Ikea under fire for removing lesbian interview from magazine in Russian edition to ‘remain neutral’
Swedish furniture giant Ikea has come under criticism for editing out an interview with a lesbian couple from its customer magazine in its Russian edition.
An Ikea spokeswoman confirmed to Aftonbladet newspaper that the company replaced the article with another because it clashes with a law passed in June which forbids the “promotion” of homosexuality to minors.
The interview between Clara and Kirsty, from Dorset, appears in the latest edition of Ikea Live magazine, which is distributed to Ikea Family customers, the store’s loyalty programme.
The Russian edition of the magazine, however, did not contain the article. The Russian law was the reason, as the company wanted to “remain neutral” in the debate around LGBT issues in the country.
Ikea spokeswoman Ylva Magnusson said: “That’s the reason why Russia has another article.”
“We have two guiding principles in the communication we distribute from Ikea. The first is home interior design. The second is following the law.”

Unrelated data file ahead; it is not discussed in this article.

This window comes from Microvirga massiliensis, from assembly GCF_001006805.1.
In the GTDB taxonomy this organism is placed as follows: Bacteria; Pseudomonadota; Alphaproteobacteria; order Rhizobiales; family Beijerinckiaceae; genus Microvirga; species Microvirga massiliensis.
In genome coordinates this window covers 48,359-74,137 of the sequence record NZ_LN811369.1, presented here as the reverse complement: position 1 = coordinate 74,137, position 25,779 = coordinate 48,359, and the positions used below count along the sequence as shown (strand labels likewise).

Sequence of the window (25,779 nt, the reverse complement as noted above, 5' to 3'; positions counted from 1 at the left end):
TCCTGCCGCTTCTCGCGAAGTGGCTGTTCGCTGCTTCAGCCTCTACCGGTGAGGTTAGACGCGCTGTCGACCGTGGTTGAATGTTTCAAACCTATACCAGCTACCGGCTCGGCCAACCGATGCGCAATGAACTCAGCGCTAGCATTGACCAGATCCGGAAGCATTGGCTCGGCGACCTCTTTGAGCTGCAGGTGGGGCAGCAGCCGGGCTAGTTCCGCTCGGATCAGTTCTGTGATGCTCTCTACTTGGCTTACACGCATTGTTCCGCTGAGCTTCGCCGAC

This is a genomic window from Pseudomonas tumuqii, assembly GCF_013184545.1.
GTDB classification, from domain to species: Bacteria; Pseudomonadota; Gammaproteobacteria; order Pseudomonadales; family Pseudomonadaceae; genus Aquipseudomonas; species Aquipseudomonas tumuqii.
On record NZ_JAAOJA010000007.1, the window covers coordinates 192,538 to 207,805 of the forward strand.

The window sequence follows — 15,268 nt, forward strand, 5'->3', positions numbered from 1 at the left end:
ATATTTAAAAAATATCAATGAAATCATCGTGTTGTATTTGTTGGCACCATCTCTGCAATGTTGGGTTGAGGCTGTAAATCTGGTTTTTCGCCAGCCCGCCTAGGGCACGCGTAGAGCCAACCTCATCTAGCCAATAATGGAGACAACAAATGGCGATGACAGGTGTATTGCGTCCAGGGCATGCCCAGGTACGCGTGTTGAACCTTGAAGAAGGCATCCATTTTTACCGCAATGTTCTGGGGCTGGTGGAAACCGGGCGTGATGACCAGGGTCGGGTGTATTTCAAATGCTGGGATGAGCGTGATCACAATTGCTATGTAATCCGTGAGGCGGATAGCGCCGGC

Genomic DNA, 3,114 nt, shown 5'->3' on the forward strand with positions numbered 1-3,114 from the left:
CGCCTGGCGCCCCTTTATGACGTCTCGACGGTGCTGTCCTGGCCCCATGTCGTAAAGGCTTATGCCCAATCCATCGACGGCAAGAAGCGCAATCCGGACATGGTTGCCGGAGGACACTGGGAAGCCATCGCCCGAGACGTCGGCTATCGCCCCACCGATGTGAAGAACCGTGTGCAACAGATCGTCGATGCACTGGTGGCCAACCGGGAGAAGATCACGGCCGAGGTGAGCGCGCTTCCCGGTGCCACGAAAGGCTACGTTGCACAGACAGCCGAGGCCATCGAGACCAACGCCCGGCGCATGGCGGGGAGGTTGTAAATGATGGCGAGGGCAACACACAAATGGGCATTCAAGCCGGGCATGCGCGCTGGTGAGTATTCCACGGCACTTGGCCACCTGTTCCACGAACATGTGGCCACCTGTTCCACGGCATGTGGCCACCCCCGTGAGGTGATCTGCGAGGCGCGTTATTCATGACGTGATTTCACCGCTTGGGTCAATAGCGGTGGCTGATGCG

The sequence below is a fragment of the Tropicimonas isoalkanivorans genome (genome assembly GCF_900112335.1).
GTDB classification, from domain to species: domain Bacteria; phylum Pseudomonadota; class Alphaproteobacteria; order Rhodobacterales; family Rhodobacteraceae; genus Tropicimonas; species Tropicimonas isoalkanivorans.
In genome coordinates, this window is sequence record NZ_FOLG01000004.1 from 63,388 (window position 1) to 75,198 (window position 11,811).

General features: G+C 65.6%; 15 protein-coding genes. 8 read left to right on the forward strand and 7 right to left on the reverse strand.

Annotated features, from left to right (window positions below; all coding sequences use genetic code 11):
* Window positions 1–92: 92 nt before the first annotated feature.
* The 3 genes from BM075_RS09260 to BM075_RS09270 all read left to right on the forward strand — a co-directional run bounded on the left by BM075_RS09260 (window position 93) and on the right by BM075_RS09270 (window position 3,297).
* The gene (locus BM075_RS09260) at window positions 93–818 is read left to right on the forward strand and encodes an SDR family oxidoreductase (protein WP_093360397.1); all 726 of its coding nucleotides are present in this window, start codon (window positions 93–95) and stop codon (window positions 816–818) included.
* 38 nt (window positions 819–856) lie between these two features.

“We think that our operations in Russia can, in the long run, have a positive effect on society,” she continued.
The move has been criticised by gay rights activists in Sweden.
“I find it disappointing that Ikea has simply laid down flat,” Ulrika Westerlund, chair of the Swedish Federation for Lesbian, Gay, Bisexual and Transgender Rights (RFSL), told The Local.
She said Ikea had “missed an opportunity” to challenge Russia on its law, which has been widely condemned ahead of the Sochi 2014 Winter Olympics.
“No one is really sure what ‘propaganda’ is and if Ikea had left the article in, that could have served as a test case,” she said.
Related topics: anti-gay laws, David Cameron, Europe, G20, IKEA, lesbians, Moscow, putin, Russia, Russia, sochi olympics, Sochi Winter Olympics, Sochi Winter Olympics 2014, St Petersburg, Stephen Fry, Vladimir Putin, Winter Olympics, Winter Olympics 2014